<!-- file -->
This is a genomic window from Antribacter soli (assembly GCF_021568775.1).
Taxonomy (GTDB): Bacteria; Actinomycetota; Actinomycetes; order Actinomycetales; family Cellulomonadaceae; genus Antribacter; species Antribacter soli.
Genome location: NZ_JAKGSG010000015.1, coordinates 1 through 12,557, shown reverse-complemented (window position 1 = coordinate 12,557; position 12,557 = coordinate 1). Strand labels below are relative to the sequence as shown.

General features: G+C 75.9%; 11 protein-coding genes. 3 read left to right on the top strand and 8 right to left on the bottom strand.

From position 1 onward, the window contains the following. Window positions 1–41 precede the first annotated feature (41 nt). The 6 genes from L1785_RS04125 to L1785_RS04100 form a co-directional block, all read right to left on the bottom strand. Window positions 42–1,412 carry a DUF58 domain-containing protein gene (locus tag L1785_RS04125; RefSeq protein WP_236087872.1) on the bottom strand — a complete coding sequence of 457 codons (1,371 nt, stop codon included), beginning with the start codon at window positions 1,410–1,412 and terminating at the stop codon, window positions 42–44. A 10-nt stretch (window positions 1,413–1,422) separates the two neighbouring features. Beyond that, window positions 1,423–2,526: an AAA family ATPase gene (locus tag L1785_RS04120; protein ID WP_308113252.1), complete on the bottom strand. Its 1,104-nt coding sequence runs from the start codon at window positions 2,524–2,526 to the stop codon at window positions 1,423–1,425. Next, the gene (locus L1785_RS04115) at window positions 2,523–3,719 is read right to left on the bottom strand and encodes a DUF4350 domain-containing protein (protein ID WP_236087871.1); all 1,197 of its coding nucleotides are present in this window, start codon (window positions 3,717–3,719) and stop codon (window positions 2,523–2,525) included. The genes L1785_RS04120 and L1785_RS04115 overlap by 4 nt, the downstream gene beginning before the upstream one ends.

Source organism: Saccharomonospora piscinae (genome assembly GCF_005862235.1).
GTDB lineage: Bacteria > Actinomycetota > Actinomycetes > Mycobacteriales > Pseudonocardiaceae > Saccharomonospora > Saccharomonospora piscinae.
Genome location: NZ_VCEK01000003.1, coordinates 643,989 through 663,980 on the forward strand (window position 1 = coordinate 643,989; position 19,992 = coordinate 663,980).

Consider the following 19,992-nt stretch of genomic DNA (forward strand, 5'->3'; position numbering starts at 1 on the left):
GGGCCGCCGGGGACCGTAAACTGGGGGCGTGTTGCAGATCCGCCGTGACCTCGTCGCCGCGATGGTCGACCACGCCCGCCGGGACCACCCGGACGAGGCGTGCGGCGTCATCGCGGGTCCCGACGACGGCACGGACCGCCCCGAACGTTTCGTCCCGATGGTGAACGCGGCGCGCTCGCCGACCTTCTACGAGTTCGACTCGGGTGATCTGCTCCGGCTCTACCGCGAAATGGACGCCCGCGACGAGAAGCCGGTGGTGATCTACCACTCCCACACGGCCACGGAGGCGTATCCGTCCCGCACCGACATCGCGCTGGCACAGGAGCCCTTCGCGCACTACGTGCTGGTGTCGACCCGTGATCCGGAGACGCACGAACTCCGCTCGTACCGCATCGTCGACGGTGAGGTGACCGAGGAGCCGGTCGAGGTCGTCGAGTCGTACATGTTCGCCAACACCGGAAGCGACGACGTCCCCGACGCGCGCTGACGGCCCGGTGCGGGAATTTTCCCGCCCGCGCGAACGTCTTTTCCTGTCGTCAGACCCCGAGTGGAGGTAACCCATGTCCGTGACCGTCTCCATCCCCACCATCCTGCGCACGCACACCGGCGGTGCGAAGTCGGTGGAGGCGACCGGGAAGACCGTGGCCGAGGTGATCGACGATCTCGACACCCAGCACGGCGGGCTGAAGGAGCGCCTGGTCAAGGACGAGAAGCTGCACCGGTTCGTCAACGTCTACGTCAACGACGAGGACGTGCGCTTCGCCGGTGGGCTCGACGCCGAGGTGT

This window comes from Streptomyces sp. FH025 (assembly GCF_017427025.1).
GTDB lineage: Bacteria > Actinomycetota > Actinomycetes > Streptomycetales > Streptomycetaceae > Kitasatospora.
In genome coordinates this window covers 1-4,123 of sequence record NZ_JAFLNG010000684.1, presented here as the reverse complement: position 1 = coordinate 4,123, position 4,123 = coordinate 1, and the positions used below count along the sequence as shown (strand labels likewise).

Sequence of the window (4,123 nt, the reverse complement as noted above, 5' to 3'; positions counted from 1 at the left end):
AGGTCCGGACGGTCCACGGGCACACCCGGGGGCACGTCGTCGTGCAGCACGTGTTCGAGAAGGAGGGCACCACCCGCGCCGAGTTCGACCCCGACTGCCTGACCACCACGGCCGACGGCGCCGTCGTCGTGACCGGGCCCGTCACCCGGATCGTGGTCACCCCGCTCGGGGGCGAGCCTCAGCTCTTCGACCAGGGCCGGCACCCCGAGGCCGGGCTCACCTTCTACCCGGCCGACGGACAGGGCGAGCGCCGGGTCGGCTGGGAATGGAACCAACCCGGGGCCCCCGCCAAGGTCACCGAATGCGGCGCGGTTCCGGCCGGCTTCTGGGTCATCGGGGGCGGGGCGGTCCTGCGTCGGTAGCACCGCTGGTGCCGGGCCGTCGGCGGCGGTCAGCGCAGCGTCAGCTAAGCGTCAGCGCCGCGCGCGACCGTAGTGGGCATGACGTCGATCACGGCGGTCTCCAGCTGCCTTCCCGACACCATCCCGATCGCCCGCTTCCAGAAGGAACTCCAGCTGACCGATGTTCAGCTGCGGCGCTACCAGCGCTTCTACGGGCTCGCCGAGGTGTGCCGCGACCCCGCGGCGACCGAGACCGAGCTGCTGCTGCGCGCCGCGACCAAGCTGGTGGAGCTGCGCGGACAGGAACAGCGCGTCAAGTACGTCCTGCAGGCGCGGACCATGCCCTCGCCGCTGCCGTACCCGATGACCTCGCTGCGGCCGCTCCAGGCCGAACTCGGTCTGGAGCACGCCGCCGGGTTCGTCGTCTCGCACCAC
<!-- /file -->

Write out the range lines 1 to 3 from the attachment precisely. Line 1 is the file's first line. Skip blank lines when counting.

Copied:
This is a genomic window from Antribacter soli (assembly GCF_021568775.1).
Taxonomy (GTDB): Bacteria; Actinomycetota; Actinomycetes; order Actinomycetales; family Cellulomonadaceae; genus Antribacter; species Antribacter soli.
Genome location: NZ_JAKGSG010000015.1, coordinates 1 through 12,557, shown reverse-complemented (window position 1 = coordinate 12,557; position 12,557 = coordinate 1). Strand labels below are relative to the sequence as shown.